NBCUniversal taps Susan Rovner for top programming job
NBCUniversal has narrowed its search for a top TV programmer to Susan Rovner, a longtime Warner Bros. studio executive.
The media company, owned by Comcast Corp., is in advanced negotiations with Rovner to oversee a vast portfolio that includes programming for the NBC broadcast network, cable channels including Bravo, E!, Syfy and USA, as well as the recently launched Peacock streaming service, according to two people familiar with the matter who asked not to be identified because the deal has not been finalized. An agreement is expected to be completed and announced as early as this week.
With last month’s ouster of Paul Telegdy, the former NBC entertainment chairman, NBCUniversal announced it would hunt for a leader to oversee programming for the NBC broadcast network as well as its collection of cable channels. The move is part of a corporate streamlining, initiated by NBCUniversal Chief Executive Jeff Shell, to respond to the economic realities of the streaming era and tear down walls that previously had separated the two TV groups.
Rovner would report to Mark Lazarus, chairman of NBCUniversal Television and Streaming.
Rovner is a proven and respected leader with strong relationships in Hollywood. She has been a key executive within the prolific Warner Bros. studio since 1998, helping shepherd such hits as “Gossip Girl,” “The O.C.,” “Everwood,” “Rizzoli & Isles,” “Pretty Little Liars” and more recently “Riverdale,” “Shameless” and “Westworld” for HBO.
Her departure from Warner Bros. comes amid a consolidation and cost-cutting at the studio’s parent, WarnerMedia. Last month, the company laid off nearly 600 people.
The belt-tightening comes two years after telecommunications company AT&T spent $85 billion to acquire Time Warner, changing its name to WarnerMedia. There has been an exodus of entertainment executives ever since. Just last month, WarnerMedia Chief Executive Jason Kilar stunned the industry with a dramatic reshuffling, sweeping out veteran programmers Bob Greenblatt and Kevin Reilly and several top business executives. That shakeup came two and a half months after the disappointing launch of its streaming service, HBO Max.
Rovner remained a key part of the Burbank studio’s executive team, and her exit will be a blow. Last year, Warner Bros. TV studio chief Peter Roth promoted Rovner to co-lead Warner Bros. Television’s primetime programming production unit alongside fellow executive Brett Paul.
Rovner and Paul were responsible for more than 60 original series and were credited with helping spearhead the expansion of Warner Bros’ studio business into streaming and maintaining high-profile deals with such prominent producers as Chuck Lorre, Greg Berlanti, Ava DuVernay and Mindy Kaling.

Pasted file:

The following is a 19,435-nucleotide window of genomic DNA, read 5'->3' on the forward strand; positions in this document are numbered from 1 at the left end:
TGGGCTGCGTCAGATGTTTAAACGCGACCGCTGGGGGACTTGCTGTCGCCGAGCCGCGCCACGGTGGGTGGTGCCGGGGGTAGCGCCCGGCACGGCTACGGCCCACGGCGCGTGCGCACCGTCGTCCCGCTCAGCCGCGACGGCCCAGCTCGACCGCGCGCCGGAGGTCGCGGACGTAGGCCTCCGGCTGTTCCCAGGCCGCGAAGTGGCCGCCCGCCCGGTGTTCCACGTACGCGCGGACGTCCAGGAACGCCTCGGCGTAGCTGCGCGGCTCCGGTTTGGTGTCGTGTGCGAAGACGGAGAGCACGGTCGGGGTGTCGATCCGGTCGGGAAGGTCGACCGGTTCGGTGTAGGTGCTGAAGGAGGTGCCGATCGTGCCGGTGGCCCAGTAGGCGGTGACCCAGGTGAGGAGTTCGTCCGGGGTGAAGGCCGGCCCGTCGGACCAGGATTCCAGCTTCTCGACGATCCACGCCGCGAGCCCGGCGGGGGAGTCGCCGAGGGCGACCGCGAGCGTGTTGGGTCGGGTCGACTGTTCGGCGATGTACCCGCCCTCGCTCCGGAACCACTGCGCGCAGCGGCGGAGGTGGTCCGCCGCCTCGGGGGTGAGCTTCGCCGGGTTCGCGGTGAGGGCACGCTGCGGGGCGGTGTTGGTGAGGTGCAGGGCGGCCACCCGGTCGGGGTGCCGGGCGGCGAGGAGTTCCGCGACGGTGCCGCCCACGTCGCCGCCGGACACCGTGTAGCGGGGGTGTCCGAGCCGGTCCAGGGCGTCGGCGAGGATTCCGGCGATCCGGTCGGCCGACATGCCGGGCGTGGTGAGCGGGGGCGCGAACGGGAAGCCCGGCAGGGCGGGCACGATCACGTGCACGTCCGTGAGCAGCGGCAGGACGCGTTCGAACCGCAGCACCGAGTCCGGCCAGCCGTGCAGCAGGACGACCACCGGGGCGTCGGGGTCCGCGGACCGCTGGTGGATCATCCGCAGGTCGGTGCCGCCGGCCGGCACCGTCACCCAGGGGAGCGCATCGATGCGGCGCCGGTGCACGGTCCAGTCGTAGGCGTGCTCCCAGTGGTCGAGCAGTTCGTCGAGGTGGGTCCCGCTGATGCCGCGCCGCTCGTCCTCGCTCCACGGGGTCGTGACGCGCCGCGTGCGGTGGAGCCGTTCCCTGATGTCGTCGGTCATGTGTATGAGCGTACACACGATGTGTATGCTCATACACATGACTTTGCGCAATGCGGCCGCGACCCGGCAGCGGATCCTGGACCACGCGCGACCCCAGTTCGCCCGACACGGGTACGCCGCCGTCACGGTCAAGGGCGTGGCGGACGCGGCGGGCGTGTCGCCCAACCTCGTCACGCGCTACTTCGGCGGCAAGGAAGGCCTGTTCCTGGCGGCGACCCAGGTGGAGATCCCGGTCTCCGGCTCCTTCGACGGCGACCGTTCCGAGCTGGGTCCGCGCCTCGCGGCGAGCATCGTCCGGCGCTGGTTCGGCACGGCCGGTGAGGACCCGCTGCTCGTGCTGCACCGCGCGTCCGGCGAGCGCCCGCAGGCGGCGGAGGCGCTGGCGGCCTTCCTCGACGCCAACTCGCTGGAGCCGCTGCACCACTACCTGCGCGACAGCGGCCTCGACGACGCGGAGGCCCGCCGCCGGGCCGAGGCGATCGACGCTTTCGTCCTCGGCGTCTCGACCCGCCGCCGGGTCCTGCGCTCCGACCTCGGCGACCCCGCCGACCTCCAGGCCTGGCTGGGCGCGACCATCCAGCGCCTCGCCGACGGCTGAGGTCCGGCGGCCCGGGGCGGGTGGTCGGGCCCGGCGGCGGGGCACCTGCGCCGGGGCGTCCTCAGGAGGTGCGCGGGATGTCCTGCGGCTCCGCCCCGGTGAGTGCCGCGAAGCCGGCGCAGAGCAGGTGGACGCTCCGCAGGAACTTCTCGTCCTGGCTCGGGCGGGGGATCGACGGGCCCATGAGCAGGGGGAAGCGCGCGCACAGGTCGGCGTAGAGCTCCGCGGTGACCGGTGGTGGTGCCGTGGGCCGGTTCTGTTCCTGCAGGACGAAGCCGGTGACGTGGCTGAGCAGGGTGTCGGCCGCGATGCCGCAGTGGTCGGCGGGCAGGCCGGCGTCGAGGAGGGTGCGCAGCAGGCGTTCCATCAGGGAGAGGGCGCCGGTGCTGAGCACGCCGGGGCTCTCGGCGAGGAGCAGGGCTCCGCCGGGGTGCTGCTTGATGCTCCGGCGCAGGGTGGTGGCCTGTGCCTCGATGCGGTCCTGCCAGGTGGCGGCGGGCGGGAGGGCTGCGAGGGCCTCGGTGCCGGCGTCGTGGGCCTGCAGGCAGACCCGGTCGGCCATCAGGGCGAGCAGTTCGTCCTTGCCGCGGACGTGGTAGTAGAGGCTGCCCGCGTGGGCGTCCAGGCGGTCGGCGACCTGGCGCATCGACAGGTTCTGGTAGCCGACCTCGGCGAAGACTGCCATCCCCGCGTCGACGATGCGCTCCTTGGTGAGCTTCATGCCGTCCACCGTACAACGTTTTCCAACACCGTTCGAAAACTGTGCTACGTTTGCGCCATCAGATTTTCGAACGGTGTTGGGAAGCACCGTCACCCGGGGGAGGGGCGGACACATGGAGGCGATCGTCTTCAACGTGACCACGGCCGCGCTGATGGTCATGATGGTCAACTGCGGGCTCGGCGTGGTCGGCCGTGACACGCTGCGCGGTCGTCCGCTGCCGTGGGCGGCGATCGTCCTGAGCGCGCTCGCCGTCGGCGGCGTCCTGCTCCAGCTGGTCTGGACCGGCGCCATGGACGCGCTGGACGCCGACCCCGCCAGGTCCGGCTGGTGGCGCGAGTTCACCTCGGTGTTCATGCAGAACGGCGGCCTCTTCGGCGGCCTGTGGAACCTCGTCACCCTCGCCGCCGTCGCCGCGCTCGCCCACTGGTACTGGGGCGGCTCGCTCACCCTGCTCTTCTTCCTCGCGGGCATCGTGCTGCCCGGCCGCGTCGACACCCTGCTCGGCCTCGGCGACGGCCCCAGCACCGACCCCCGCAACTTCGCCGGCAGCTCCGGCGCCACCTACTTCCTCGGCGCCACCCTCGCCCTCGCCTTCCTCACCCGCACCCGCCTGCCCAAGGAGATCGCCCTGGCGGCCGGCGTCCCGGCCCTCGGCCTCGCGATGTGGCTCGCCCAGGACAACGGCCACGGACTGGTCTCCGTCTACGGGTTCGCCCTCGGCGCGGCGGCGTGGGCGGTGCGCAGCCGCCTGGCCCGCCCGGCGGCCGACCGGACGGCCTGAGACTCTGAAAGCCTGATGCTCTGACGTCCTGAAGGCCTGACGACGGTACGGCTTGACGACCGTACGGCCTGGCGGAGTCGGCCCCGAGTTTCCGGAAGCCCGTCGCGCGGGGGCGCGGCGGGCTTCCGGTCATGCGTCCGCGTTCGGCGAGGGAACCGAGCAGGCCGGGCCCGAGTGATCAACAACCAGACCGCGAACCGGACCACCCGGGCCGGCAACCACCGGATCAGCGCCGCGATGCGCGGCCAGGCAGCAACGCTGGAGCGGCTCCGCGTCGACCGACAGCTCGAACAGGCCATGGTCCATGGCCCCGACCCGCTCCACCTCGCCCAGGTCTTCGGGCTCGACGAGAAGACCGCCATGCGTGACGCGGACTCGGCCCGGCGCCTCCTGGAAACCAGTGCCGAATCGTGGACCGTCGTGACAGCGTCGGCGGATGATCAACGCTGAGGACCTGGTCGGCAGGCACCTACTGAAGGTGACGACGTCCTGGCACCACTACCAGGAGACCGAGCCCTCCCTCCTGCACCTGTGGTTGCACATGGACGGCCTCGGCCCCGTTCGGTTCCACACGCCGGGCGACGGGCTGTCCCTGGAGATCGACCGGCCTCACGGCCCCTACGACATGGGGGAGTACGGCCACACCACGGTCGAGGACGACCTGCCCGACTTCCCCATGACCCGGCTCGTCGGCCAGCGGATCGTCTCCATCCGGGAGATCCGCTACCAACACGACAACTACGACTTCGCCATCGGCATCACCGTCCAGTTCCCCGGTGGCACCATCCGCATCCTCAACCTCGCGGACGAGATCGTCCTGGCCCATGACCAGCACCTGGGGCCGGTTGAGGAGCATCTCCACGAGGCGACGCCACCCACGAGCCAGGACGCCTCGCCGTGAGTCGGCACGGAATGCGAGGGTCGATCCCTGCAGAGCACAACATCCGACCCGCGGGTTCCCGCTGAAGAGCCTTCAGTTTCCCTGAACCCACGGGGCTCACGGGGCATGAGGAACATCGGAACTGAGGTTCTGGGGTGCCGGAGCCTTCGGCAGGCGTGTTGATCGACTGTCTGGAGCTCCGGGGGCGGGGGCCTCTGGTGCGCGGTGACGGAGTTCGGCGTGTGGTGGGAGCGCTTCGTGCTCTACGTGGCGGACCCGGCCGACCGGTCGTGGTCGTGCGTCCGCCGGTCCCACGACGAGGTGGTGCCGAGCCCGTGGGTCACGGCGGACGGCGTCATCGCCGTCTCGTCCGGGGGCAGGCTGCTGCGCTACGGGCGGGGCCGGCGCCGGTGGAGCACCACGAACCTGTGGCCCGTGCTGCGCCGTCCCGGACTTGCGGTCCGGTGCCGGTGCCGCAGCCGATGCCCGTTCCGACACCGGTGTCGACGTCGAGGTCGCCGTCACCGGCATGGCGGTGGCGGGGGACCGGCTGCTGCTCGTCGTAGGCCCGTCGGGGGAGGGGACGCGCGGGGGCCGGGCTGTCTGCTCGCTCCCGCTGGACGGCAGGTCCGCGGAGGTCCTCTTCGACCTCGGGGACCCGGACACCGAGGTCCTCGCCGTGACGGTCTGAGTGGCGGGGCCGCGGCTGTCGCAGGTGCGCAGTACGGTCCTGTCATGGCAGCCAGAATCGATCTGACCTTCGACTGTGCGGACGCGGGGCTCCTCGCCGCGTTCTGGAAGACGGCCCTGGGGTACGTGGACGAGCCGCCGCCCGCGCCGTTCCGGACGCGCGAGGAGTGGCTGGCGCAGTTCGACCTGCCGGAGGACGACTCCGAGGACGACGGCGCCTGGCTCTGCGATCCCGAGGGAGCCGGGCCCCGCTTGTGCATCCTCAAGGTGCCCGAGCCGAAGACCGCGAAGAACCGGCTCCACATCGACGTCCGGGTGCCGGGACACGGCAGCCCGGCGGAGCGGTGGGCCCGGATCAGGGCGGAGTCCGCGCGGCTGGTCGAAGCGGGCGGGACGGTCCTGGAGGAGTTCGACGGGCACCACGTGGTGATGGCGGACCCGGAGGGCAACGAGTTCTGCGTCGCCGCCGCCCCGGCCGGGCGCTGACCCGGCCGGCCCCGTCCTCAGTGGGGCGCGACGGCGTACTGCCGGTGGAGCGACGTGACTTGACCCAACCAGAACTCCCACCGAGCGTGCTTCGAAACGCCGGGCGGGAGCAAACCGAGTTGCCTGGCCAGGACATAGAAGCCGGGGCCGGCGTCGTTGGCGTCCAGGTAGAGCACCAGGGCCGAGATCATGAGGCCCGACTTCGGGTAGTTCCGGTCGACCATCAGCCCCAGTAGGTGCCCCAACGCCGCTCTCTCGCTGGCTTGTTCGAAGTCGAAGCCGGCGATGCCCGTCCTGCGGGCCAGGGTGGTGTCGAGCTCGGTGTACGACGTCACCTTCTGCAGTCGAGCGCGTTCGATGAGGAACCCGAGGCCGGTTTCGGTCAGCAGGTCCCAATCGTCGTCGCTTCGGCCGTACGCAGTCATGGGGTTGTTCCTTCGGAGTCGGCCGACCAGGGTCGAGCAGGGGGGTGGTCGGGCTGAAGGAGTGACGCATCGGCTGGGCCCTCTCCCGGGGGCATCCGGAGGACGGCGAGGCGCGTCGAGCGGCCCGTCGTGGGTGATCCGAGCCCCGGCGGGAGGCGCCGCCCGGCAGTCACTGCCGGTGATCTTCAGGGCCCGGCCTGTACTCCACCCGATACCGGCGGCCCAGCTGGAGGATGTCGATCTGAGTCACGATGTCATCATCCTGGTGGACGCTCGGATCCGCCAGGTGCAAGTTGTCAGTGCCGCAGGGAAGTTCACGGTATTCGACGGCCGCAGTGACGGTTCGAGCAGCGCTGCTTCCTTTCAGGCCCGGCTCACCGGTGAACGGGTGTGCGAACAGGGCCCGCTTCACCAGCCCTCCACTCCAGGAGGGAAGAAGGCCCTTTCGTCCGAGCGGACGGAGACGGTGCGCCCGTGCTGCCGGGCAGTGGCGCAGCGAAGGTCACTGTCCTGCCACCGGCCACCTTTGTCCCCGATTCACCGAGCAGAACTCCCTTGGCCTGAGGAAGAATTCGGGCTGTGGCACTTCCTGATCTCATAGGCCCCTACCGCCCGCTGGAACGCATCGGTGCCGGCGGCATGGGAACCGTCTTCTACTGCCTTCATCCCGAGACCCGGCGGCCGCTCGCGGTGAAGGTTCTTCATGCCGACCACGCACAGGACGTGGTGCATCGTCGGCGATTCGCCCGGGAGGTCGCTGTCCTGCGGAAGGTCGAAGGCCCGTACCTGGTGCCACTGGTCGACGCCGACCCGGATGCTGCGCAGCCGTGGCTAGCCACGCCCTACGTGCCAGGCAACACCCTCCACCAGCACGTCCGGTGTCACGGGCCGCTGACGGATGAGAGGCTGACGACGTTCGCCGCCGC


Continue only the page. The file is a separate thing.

Many viewed Rovner as the eventual successor to Roth, who has led the studio for two decades.
WarnerMedia and other legacy media companies have struggled to adapt to consumer changes and compete with Netflix, Hulu and Amazon. Cash-cow cable channels have lost millions of viewers amid the acceleration of cable cord cutting. Media companies are trying to strike a balance between cranking out expensive scripted productions for their cable outlets, such as NBCUniversal’s USA and WarnerMedia’s TNT and TBS, and devoting more resources to producing originals for their streaming services.
The COVID-19 pandemic, which has led to a shutdown in TV production and a decline in advertising revenue, has exacerbated the dilemma.
At the same time, the competition for talent has been intensifying as media companies jostle for attention with their recently launched streaming services — Disney+, HBO Max and NBCUniversal’s Peacock. Some of the industry’s most successful producers have been lured to Netflix, which has dangled lucrative production deals.
Programmers at NBCUniversal, Walt Disney Co., ViacomCBS and WarnerMedia have struggled to keep big-name producers in the fold and recruit new star writers to fill their primetime schedules.
Senior executives are in high demand too. Netflix has been waging a court battle with Fox and Viacom over alleged poaching of executives as the Los Gatos-based streaming giant built up its operations. Netflix recently appealed a decision that found against it in its fight with Fox and has highlighted a growing arms race for talent in Hollywood.
NBCUniversal has spent several months fine-tuning its organizational structure after Shell took the top job in January.
Shell has been under pressure to elevate women and people of color amid a cultural reckoning. Last month, NBCUniversal elevated veteran programmer Frances Berwick, the longtime Bravo head. She is now in charge of all strategic and business elements of NBC as well as the entertainment cable channels. The company also is expected to find a prominent role for another rising star, Pearlena Igbokwe, head of the Universal Television studio.
NBCUniversal and Warner Bros. declined to comment Monday.
Inside the business of entertainment
The Wide Shot brings you news, analysis and insights on everything from streaming wars to production — and what it all means for the future.
You may occasionally receive promotional content from the Los Angeles Times.